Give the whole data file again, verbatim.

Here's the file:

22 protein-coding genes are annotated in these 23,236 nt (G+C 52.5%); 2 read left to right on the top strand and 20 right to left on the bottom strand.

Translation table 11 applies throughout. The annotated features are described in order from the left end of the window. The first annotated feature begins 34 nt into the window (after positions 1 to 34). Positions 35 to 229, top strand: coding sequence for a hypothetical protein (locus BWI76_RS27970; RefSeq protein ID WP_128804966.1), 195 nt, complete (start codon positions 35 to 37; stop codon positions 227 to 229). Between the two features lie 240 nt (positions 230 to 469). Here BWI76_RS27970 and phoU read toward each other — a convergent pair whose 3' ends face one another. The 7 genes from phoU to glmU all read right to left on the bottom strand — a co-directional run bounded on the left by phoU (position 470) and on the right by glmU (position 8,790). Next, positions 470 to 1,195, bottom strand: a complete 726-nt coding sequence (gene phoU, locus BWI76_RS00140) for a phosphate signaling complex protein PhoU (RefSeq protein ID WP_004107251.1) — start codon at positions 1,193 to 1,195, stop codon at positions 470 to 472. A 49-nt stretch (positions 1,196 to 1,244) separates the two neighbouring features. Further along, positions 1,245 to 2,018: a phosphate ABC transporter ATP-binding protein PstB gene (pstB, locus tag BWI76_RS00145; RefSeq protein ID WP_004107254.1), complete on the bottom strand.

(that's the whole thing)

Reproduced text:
22 protein-coding genes are annotated in these 23,236 nt (G+C 52.5%); 2 read left to right on the top strand and 20 right to left on the bottom strand.

Translation table 11 applies throughout. The annotated features are described in order from the left end of the window. The first annotated feature begins 34 nt into the window (after positions 1 to 34). Positions 35 to 229, top strand: coding sequence for a hypothetical protein (locus BWI76_RS27970; RefSeq protein ID WP_128804966.1), 195 nt, complete (start codon positions 35 to 37; stop codon positions 227 to 229). Between the two features lie 240 nt (positions 230 to 469). Here BWI76_RS27970 and phoU read toward each other — a convergent pair whose 3' ends face one another. The 7 genes from phoU to glmU all read right to left on the bottom strand — a co-directional run bounded on the left by phoU (position 470) and on the right by glmU (position 8,790). Next, positions 470 to 1,195, bottom strand: a complete 726-nt coding sequence (gene phoU, locus BWI76_RS00140) for a phosphate signaling complex protein PhoU (RefSeq protein ID WP_004107251.1) — start codon at positions 1,193 to 1,195, stop codon at positions 470 to 472. A 49-nt stretch (positions 1,196 to 1,244) separates the two neighbouring features. Further along, positions 1,245 to 2,018: a phosphate ABC transporter ATP-binding protein PstB gene (pstB, locus tag BWI76_RS00145; RefSeq protein ID WP_004107254.1), complete on the bottom strand.